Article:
And, before he'd even typed that final r in "voter" a band of people could be heard shouting from their platforms. They weren't just any platforms either, they were platforms on rooftops. They were shouting about the
From where I view things, yes I know, a million miles away from Sri Lanka, never having actually lived there and about as Lankan as George Dubya B wearing his cowboy boots and cowboy hat, at least that's what some think, the picture is vastly different.
"We have a real choice at this election and it's already delivering results" Indi says.
I say you're faced with a choice that really comes down to which moustache you prefer. The fact is that your next Prez will have a moustache, all well and good if you're a facial hair fan but not so rosy if you want a clean shaven chap.
Some of those results are the emptying of the IDP camps, the release of Tissainayagam and of course the building of the new flyover at Dehiwala junction. It's pretty much indisputable that they're good things. It's just the motivation behind them, the what might happen next after the election and the incredible coincidence that these things have only happened since the election was announced that many question.
Tissa's out on bail, the IDP's are no longer the grave potential threat they were to national security they were a few weeks ago and the flyover's only got two lanes anyhow. Putting innocent people in captivity then releasing them is good is it? Or is it fundamentally wrong that they were held in the first place?
"How dare the West criticise when the Americans and British went and invaded Iraq under false pretences and they're not being held accountable for that?" I've been asked.
"A million people protested against the Iraqi invasion in the UK and you still went ahead" I've also been told.
It has more or less been proved that Saddam didn't have WMDs and therefore we, the British public, were misled or misinformed. But to me the most salient point is that a million, or however many people, were allowed to voice their opposition. I didn't, I think I had a band practice that night, but I could have protested without thinking realistically that I might get shot or put in prison for the rest of my life as a consequence. I quite like that.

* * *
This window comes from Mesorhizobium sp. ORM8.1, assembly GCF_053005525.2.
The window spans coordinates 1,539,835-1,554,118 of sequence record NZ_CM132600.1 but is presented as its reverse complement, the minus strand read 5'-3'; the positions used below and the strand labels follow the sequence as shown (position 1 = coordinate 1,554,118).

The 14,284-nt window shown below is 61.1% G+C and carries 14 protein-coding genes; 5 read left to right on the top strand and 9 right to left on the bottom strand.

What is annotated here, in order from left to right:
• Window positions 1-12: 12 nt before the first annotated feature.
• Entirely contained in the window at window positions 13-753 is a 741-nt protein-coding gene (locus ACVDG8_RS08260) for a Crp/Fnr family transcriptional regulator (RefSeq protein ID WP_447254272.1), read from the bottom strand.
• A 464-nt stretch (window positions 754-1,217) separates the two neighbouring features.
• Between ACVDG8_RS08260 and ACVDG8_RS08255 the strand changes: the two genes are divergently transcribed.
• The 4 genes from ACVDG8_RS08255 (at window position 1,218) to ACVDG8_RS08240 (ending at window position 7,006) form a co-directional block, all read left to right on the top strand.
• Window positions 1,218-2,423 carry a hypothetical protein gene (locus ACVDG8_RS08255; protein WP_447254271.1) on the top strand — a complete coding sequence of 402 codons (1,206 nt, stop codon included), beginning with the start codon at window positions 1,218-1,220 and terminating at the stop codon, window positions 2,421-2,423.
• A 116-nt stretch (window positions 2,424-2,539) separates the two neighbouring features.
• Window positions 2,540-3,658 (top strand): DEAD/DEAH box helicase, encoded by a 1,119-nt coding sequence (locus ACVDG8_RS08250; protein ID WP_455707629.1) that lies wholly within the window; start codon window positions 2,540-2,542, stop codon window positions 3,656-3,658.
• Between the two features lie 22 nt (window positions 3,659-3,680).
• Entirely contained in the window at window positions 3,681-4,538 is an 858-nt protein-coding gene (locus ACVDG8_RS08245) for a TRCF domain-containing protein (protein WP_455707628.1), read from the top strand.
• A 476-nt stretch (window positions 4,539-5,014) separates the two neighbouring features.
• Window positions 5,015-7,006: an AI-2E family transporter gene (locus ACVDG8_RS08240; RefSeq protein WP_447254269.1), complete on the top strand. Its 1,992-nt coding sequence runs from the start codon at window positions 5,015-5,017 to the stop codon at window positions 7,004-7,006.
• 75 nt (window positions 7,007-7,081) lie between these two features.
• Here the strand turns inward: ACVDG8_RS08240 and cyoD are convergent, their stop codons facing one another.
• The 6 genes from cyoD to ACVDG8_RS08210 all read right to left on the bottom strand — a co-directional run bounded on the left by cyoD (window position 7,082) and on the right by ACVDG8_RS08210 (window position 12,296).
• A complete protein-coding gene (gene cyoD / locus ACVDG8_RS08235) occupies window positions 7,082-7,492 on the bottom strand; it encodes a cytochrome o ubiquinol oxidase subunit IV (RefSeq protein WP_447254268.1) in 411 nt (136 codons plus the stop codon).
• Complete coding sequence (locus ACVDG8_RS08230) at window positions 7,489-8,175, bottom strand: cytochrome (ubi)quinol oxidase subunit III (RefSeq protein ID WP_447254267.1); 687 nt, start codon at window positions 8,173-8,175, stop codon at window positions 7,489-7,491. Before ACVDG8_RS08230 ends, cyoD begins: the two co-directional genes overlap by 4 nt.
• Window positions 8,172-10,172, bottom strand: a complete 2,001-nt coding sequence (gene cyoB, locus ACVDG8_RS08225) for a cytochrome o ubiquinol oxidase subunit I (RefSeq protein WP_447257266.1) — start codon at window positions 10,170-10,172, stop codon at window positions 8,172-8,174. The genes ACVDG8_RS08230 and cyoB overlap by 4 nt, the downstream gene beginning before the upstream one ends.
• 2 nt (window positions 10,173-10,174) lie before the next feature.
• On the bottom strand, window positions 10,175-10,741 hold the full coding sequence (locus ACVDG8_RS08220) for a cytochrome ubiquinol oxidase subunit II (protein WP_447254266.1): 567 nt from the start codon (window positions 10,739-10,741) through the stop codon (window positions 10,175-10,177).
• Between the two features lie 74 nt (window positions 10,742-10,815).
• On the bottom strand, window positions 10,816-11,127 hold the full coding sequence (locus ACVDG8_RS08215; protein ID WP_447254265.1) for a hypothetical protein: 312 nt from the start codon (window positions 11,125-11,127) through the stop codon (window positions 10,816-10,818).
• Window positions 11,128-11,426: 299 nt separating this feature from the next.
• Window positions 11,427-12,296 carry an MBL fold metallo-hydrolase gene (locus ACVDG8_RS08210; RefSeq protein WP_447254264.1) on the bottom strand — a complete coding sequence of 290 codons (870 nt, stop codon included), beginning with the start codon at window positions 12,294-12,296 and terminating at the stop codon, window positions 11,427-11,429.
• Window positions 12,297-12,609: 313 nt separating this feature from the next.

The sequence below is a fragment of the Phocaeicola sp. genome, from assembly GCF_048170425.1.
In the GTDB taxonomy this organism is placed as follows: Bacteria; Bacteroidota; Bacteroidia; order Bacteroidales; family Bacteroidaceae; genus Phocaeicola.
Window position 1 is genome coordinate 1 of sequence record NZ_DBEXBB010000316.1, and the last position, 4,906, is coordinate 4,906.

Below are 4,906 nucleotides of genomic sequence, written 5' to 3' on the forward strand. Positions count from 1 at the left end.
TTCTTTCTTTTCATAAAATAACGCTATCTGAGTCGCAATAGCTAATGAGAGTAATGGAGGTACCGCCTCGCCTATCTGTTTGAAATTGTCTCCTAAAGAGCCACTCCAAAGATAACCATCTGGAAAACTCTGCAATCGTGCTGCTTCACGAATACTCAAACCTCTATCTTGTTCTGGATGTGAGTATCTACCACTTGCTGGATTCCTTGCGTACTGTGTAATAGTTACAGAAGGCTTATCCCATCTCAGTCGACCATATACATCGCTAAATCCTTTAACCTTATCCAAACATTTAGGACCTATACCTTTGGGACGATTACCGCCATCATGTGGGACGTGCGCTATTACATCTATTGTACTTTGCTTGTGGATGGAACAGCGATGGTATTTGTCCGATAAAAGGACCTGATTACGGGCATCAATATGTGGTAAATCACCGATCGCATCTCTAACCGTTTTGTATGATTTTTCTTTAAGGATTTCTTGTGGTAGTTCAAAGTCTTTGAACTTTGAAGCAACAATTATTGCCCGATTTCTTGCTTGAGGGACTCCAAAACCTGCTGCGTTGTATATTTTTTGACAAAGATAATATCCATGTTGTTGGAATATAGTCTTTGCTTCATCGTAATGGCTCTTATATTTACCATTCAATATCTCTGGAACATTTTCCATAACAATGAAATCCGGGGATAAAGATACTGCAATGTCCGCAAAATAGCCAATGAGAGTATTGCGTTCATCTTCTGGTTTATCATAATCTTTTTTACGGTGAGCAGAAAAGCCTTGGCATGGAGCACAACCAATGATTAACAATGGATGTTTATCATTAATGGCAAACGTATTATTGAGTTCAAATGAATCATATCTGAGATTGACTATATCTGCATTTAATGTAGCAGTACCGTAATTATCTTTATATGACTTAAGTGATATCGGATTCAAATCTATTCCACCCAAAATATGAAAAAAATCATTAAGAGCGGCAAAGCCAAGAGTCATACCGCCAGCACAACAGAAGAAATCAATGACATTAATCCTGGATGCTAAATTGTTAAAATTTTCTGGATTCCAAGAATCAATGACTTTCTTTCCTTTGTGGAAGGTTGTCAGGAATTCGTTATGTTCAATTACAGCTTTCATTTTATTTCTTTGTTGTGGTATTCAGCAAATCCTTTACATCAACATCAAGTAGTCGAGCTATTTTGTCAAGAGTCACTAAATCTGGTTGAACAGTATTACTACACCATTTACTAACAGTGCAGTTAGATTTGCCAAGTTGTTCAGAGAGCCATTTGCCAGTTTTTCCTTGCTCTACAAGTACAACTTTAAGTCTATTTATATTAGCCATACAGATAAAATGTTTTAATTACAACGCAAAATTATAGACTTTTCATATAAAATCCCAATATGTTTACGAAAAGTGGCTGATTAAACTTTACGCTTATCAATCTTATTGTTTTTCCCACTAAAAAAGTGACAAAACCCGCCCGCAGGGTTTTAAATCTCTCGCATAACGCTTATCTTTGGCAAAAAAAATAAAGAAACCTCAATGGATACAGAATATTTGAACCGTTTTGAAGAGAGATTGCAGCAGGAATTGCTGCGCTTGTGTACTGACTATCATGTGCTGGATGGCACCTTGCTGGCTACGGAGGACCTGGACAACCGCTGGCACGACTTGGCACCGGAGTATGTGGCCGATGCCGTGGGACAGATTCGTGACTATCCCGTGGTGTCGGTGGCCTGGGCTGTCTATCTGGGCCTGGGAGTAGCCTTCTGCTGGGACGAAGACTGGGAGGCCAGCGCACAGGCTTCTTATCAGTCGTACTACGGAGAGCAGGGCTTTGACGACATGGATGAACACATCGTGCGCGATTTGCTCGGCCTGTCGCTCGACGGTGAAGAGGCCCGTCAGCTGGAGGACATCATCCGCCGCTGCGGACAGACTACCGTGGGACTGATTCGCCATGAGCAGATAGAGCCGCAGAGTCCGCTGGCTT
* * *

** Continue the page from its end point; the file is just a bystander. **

On top of that, I wasn't personally responsible for the Iraq situation, nor for Afghanistan, so telling me that I've no right to criticise things in Lanka because of the actions of the West is akin to telling me that I shouldn't talk about the dangers of driving at speed because a friend of mine got done for speeding once, which is to say, irrelevant.
Indi, and I'm sorry to focus on him so much but his is one of the most widely read blogs and his opinion is weighty at times, goes on to say
"The JVP and people like Gotabaya Rajapakse are trying to spread this idea of an international conspiracy against Sri Lanka and Patten plays right into their hands."
I think it's actually people with opinions like Indi's one who are playing into the aforementioned hands. The first line of defence, that of the international conspiracy, is becoming cliched and tiresome, it's a way of avoiding the very real issues, like a child sticking its fingers in its ears and saying "I'm not listening, I can't hear you."
"You don't live here, you don't know what it's really like" is another thing many say to many people. As a fellow who falls firmly in the you don't live here category I can only concur. But I don't necessarily agree that it's a bad thing.
The views of the diaspora and of any individual from afar are going to be different, they'll perhaps be more detached and less influenced by some of the nitty gritty and very local issues. That, however, doesn't make those views wrong or bad, just different. Perhaps, just perhaps, there's something to be gained from listening to the Chris Pattens of this world.
We the diaspora sit here in our ivory sugar coated towers and preach at you, the poor Sri Lankans who have to deal with things on a day to day basis. Well yes, in a way that's true, but another way to view things is that the perspectives of people at ground level and those at other levels can be used together to build up an overall picture upon which ideas and solutions can be based.
Let's stick two fingers up at the West, let's tell them where to put their money, their GSP Plus concessions, we don't need it, we'll manage without, some also say. Sri Lanka, like most other countries, depends heavily on international trade. There's tourism, garments and a plethora of other trading that goes on between Serendib and other countries.
It's all well and good to make a big gesture and say that we'll do fine on our own, we don't need your aid, but it's not about aid alone. There's also international relations, diplomatic relationships and strategic alliances to be considered.
I for one don't want my motherland to become the Chinese Republic of Sri Lanka. I want the chinese restaurants in Sri Lanka to be called chinese restaurants, not just restaurants.
For what it's worth I think Sri Lanka, the entity we all love with that weird passion we can't explain, needs to stop acting like the petulant kid. Disagree with the West? Sure, feel free. But stop telling others that they don't have the right to an opinion because their shoes are the wrong colour or because they once did something wrong.